3. First, insert a time lapse loop over which images will be taken. Do this by clicking the Stopwatch icon (Time-lapse Loop icon) from the icon bar. Set the interval in s in the Experiment Manager tab, and then set the number of cycles in the same tab by dividing the desired overall experiment length (in s) by the interval. Allow the loop to repeat over the desired total time period.
      NOTE: Typically, images are taken every 30-60 s over a period of 3-4 h.
    4. Within the time lapse loop layer, insert an infrared focus check to maintain the focus of the objective (if available). To do this, add a Z-drift Compensation (ZDC) step within the Time-lapse Loop layer by clicking on the Square with Two Arrows icon (Move XY icon) and selecting Z-Drift Compensation from the dropdown menu.
      NOTE: The term infrared focus check refers to a system by which an infrared pulse is used to maintain a constant distance between the objective and the slide/imaging chamber. Many microscopes have such a system, each with their own proprietary nomenclature. Readers should consult their operation manual or representative for specific naming details.
    5. After the infrared focus check, add a step in the program to take a multichannel image (e.g., FITC for GFP and TRITC for mCherry) over a 3-5 z-stacks by first inserting a z stack step, then specifying the channel. Do this by adding a Multichannel Group layer within the Time-lapse loop layer by clicking on the Color Wheel icon (Multichannel Group icon). Next, add a Z-Stack Loop layer within the Multichannel Group layer by clicking on the 3-layered icon (Z-stack loop icon). Set the desired Step Size and Number of Slices in the Experiment Manager tab and set the exposure of each channel as low as possible to minimize photobleaching.
      NOTE: The z-stack interval, exposure time, and percent transmittance for LEDs can vary. Typical in these experiments, use three z-stacks taken over a range of 3 µm, giving an interval of 1 µm between each stack. Defining the center of the cell rather than the top and bottom tends to lead to the best results. Images are then collected for each channel(s) at an exposure of 50 ms and percent transmittance of 50% with no neutral density (ND) filter engaged.

5. Image Dividing Cells Using Live Cell Imaging Program

NOTE: S2 cells do not require CO2 and grow optimally at 23-27 °C. All imaging was performed at ambient temperature in a well-controlled room.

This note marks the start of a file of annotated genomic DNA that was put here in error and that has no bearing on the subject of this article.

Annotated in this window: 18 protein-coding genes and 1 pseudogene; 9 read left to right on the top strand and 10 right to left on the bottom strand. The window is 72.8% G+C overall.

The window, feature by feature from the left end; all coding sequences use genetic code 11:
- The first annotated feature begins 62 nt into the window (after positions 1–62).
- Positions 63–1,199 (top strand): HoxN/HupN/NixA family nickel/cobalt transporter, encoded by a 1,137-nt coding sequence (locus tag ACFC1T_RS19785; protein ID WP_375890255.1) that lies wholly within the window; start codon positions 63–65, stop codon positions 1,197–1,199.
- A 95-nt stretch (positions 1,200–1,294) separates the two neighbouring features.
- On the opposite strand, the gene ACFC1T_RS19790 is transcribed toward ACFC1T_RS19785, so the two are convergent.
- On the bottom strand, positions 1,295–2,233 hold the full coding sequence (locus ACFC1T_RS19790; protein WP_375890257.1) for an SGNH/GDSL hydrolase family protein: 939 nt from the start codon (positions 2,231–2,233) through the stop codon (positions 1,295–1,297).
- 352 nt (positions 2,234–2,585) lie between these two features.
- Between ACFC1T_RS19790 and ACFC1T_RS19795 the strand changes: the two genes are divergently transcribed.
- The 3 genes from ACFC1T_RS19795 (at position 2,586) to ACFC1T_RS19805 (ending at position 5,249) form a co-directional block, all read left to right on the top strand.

1. Using the oculars, find the top (or bottom) corner of the well and focus the objective (40-60x oil immersion) onto the cells using the mCherry (α-tubulin) channel.
  2. Scan along the top (or bottom) of the well to move away from the vertical well divider.
    NOTE: Imaging too close to the well dividers can interfere with infrared focus checks.
  3. Find a cell (or cells) that are in late G2 or early M-phase (prophase).
    NOTE: These cells can be best identified by the existence of exactly two ‘star-like’ microtubule structures (centrosomes) and an intact nucleus (indicated by a circular region of refracted light within the cell), both easily distinguished using the α-tubulin (red) excitation filter. Selection of cells in earlier interphase, notable by one or zero easily visible centrosomes, can result in wasted time due to a lag in G2/M progression. Conversely, selection of cells after NEBD will prevent accurate calculation of mitotic timing and imaging of early spindle assembly and chromosome dynamics. Also, S2 cells often contain >2 centrosomes. Although these typically clusters into a bipolar spindle12, it is advised that users avoiding these cells unless otherwise desired for the experimental design. Images and discussion of appropriate cells to select can be found in the Representative Results section.
  4. Click the Live view button to begin viewing cells in the software screen. Using the fine focus knob of the microscope, focus the cell (or cells) of interest. Set the infrared focus check by clicking the Set Focus button.
  5. Initiate the time lapse imaging program by clicking the Start button. Adjust the histograms as needed by selecting the desired channel and adjusting the mean pixel intensities to see the cell (or cells) of interest clearly.
  6. Allow the program to run, checking the cell after 15-20 min to ensure nuclear envelope breakdown (NEBD) has occurred, which is determined by the disappearance of the round dark, a refracted spot near the cell center.
  7. Continue allowing the program to run, checking intermittently (every 15-20 min) to determine once anaphase onset has occurred. Stop the program at this point if there is more time remaining in the total time period and save the file. Alternatively, if events during telophase and cytokinesis are of interest, allow the program to run a sufficient time in order to image these processes as well.
  8. Perform analysis of NEBD to anaphase onset timing by noting the time of NEBD (t­NEBD) in min and the time of initial chromosome separation (tanaphase onset) in min and subtracting t­NEBD from tanaphase onset to obtain the NEBD to anaphase onset time for a given cell.
    1. Do this by clicking the frame up button and noting the frames where NEBD and anaphase onset occur, subtracting these to determine the total number of elapse frames, and multiplying this by the time interval between imaging frames.
  9. Continue scanning for pre-dividing cells to obtain multiple n’s for a given condition. Cells can be imaged in the live cell chamber well for up to 12 h after their initial settling.